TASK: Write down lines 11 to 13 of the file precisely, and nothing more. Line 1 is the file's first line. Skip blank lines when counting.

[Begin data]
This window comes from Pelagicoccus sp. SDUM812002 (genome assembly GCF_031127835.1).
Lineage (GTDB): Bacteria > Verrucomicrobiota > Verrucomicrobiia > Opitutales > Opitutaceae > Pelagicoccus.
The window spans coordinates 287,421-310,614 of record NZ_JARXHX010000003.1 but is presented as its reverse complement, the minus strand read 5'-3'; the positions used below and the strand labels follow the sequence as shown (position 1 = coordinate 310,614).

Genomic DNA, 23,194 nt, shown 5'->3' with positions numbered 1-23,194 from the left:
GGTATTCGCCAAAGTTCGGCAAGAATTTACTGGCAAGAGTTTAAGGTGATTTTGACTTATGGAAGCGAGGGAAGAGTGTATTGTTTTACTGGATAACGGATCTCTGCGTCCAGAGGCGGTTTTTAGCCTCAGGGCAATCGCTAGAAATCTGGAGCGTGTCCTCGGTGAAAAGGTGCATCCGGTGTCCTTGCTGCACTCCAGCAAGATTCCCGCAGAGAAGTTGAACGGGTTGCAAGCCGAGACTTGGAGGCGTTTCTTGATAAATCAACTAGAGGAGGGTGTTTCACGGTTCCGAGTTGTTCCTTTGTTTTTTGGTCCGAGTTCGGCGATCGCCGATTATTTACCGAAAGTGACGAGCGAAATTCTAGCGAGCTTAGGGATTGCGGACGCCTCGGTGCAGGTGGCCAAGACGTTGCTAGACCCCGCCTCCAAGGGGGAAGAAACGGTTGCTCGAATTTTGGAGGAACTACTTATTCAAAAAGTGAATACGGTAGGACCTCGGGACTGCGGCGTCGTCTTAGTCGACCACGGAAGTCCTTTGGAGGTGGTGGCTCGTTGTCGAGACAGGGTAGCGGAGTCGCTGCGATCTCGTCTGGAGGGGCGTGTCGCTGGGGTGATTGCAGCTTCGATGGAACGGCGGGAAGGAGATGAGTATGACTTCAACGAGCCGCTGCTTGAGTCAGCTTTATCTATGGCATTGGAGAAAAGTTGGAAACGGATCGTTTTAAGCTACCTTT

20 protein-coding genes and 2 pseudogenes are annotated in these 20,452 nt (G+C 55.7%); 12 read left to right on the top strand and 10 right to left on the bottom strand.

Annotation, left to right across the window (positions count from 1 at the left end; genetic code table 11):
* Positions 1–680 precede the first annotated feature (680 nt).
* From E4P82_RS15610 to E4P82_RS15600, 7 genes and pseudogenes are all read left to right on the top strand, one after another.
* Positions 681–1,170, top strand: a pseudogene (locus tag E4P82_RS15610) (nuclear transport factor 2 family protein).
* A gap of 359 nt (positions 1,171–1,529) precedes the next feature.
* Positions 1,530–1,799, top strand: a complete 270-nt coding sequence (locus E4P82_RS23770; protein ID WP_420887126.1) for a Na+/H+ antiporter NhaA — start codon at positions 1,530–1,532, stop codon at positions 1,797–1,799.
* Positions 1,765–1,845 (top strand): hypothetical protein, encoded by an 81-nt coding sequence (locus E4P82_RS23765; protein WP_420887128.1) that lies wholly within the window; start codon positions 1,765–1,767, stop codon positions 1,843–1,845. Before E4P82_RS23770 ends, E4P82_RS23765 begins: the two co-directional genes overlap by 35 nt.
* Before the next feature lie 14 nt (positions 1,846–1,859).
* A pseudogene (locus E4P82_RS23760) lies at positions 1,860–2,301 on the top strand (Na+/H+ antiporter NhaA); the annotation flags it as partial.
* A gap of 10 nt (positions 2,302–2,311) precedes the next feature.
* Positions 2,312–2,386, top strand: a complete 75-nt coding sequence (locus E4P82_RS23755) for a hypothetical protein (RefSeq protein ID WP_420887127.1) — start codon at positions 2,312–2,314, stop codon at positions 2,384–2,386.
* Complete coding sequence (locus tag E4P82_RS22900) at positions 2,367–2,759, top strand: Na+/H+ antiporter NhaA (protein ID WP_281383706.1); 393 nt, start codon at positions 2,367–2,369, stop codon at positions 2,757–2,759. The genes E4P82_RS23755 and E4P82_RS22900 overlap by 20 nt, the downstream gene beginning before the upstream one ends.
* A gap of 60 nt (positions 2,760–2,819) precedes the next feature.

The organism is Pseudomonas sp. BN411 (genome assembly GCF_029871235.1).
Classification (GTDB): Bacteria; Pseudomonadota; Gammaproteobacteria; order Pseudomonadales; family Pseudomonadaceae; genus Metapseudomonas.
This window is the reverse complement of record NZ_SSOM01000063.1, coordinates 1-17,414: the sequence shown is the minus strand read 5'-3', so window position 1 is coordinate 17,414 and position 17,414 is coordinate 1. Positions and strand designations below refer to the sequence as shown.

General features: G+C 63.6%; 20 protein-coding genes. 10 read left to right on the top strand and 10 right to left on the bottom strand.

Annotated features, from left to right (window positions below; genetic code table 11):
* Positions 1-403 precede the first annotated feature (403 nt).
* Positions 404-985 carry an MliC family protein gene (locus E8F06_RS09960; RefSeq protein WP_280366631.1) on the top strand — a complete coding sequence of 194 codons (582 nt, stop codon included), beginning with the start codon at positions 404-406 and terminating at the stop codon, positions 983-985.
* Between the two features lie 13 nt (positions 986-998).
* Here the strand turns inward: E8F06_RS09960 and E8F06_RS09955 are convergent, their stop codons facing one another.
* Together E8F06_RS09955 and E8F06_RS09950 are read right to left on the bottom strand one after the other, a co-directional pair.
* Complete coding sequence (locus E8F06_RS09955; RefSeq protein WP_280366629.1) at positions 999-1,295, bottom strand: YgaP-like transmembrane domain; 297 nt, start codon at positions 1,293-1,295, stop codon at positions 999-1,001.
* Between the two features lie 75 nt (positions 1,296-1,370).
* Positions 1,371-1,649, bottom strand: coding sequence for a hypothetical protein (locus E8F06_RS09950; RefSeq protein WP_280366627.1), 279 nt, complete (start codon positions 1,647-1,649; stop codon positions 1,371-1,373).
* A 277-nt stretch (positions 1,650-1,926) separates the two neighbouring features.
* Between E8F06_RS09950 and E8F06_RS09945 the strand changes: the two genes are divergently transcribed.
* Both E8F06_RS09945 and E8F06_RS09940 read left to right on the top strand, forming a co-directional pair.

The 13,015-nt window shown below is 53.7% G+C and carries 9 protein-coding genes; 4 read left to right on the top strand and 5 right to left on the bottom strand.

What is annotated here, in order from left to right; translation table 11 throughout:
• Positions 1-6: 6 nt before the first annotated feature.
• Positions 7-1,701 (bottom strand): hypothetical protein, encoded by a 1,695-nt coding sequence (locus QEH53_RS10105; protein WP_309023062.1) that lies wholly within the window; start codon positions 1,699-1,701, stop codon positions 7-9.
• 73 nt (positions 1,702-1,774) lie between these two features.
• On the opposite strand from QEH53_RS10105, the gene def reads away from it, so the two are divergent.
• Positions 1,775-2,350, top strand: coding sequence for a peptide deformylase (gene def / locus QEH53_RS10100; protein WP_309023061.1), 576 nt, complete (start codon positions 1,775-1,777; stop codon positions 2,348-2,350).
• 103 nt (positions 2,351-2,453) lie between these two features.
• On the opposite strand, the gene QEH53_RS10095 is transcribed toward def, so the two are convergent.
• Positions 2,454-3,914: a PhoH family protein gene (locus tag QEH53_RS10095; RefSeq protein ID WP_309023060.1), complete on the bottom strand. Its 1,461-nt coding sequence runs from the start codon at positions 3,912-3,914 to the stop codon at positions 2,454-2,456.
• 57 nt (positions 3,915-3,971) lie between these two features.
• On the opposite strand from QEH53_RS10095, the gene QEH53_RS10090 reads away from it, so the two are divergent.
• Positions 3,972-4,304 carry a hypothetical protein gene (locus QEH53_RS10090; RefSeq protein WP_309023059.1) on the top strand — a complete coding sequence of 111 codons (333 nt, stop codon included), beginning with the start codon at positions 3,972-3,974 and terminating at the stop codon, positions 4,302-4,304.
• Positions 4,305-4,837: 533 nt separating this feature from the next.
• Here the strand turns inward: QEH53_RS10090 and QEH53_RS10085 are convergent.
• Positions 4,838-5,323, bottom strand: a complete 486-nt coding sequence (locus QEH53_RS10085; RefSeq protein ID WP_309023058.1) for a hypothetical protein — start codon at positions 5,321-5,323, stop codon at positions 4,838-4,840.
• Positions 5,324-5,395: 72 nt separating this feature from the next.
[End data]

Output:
* A gap of 359 nt (positions 1,171–1,529) precedes the next feature.
* Positions 1,530–1,799, top strand: a complete 270-nt coding sequence (locus E4P82_RS23770; protein ID WP_420887126.1) for a Na+/H+ antiporter NhaA — start codon at positions 1,530–1,532, stop codon at positions 1,797–1,799.
* Positions 1,765–1,845 (top strand): hypothetical protein, encoded by an 81-nt coding sequence (locus E4P82_RS23765; protein WP_420887128.1) that lies wholly within the window; start codon positions 1,765–1,767, stop codon positions 1,843–1,845. Before E4P82_RS23770 ends, E4P82_RS23765 begins: the two co-directional genes overlap by 35 nt.